"Proper communication about the virus, health and wellbeing is necessary. No farm is an island; suppliers, co-operatives, distribution and agri-processing businesses are all deeply reliant on one another, and to protect the industry employers in agriculture must become more assertive and should require testing as soon as a worker shows visible signs of possible infection," says Laubscher.
"Farmworkers may choose not to communicate signs of possible Covid-19 because they may be afraid of losing their jobs. Hence farmers must take the lead in ensuring the health status of the farm stays intact. Prevention will always be better than cure.
"The pandemic exposed decades of insufficient investment, mounting workforce limitations and inadequate capacity. If we fail to close the healthcare gaps between the haves and have-nots in the country, we will further risk humanitarian and economic damage," Laubscher says.
"Pre-Covid-19 challenges have not evaporated either. Employers in the wider agricultural industry need to take note that many of the most pressing threats to their businesses stem from human capital risks. Taking care of the health and wellbeing of staff is essential, as they are invaluable to the survival of individual businesses, as well as to agriculture’s role in the national economic rebuild," Laubscher expands.
Dr Jacques Snyman, medical director of Agility Health, says that an integrated approach is needed to manage human capital risks more effectively.
"Often the need for higher levels of care, such as hospitalisation, can be avoided when a person is kept well with benefits that encourage them to access healthcare early on when they need it in a properly coordinated and integrated manner.
"Covid-19 highlighted the importance of the employer being aware of the wellbeing of everyone involved in their organisation and making provision to ensure their wellness, as this is essential for collective on-going productivity and improved odds of success," Dr Snyman says.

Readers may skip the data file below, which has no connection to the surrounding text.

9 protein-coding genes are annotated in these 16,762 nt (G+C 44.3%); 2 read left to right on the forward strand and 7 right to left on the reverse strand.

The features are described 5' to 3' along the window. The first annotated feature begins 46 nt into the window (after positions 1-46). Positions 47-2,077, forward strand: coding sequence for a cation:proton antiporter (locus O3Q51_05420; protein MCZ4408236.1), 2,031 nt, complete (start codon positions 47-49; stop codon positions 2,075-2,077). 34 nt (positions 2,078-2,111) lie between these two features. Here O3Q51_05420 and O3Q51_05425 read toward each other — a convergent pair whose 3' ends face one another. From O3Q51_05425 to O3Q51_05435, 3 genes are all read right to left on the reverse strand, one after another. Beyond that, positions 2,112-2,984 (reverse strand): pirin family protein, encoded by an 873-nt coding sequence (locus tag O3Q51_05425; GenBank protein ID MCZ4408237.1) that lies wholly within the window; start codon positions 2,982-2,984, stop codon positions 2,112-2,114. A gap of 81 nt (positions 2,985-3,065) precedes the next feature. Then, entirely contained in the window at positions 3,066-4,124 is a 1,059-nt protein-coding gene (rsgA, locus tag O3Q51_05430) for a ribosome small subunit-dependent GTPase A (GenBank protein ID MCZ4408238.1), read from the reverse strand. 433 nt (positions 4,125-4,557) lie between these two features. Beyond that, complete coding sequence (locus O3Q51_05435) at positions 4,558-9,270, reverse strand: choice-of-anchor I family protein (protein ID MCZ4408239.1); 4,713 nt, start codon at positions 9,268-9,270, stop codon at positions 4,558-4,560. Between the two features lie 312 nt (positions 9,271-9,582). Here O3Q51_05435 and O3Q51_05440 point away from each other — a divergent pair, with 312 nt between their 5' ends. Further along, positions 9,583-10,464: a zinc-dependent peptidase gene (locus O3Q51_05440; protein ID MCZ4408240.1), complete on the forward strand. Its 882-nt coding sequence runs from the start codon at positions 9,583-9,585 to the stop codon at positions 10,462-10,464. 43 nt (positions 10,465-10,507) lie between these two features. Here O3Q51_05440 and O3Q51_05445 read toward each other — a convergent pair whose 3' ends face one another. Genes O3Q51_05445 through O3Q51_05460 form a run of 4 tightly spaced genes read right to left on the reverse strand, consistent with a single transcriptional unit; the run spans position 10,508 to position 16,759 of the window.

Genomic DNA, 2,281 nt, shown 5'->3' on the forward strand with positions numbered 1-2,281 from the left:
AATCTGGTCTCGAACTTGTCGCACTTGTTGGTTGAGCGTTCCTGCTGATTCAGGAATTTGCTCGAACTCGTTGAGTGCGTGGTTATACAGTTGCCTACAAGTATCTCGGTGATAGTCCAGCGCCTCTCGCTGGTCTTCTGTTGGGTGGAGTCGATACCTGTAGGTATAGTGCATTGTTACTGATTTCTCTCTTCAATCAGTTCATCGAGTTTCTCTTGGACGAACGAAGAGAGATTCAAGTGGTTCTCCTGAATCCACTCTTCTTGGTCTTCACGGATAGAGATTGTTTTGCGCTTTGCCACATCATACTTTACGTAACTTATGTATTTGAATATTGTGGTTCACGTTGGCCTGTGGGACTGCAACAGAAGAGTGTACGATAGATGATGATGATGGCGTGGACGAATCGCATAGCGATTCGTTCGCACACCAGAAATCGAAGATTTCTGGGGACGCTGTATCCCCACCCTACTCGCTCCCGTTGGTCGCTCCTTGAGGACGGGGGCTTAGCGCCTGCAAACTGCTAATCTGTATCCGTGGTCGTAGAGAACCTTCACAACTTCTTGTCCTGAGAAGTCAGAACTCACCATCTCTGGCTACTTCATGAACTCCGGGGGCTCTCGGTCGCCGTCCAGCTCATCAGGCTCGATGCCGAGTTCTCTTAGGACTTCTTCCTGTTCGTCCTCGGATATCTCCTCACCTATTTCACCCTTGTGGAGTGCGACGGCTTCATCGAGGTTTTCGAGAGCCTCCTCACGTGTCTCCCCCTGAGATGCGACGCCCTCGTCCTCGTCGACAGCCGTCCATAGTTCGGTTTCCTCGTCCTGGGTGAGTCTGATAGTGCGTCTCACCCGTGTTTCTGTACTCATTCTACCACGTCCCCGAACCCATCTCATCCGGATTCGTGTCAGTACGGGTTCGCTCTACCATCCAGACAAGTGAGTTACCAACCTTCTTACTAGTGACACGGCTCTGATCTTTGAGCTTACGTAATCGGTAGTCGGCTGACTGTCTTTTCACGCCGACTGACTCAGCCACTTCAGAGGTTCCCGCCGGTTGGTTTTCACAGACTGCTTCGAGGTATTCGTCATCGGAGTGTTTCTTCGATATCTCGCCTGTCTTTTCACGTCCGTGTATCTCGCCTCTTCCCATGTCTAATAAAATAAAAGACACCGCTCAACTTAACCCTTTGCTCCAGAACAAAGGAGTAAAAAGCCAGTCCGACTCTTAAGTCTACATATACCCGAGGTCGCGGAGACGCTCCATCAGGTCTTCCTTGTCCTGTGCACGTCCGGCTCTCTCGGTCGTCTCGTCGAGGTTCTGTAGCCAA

For this reason, companies should adopt an integrated approach to human capital risk management and employee benefit solutions specifically tailored to the South African agriculture sector. "When comprehensive health cover products and services are bought from different providers who administer products using different systems, this often incurs additional costs and involves more complicated claims processes. For agricultural employers who are looking to see maximum return on investment, integrated solutions should be designed in such a way that they eliminate duplication of cover to deliver strong productivity and bottom-line results," Snyman adds.
"The pandemic emphasised that local supply remains essential, and one can expect a more decisive grip on import substitution while agricultural exports will also grow. Now the sector has to answer to the strategic intent of creating more jobs. Support to encourage local value addition instead of exporting unprocessed products and importing final demand goods is vital," Laubscher notes.
According to Dr Snyman, a bigger picture view of agriculture is key to creating stronger business synergies. "Supporting improved productivity and wellbeing has the greatest impact when no one is left behind. For agriculture to optimally prosper, every business that supports farming or beneficiation of produce should prioritise their greatest asset: their staff."
"The world of work is changing fast – and mapping out healthy new work models will be necessary to channel that change into the creation of stronger labour markets and sufficient safeguards. The most successful approaches will take into account shifting demographics and changing job roles, and will leverage disruption to best serve everyone’s needs," Laubscher says.
Laubscher believes it will be critical for South Africa to carefully review existing safety nets in order to prevent labour market changes from worsening inequality, and to better ensure the efficiency and utility of worker benefits, including healthcare cover.
"Current systems vary in terms of balancing the responsibility for workforce protection between governments and employers. The government provided social safety nets, but from a system point of view, there are clear signs that they are outdated. Meanwhile employer-based insurance systems for health and social protection become increasingly important for facing these new challenges and covering the gaps.
"Agriculture, and South Africa, cannot afford to wait," concludes Laubscher.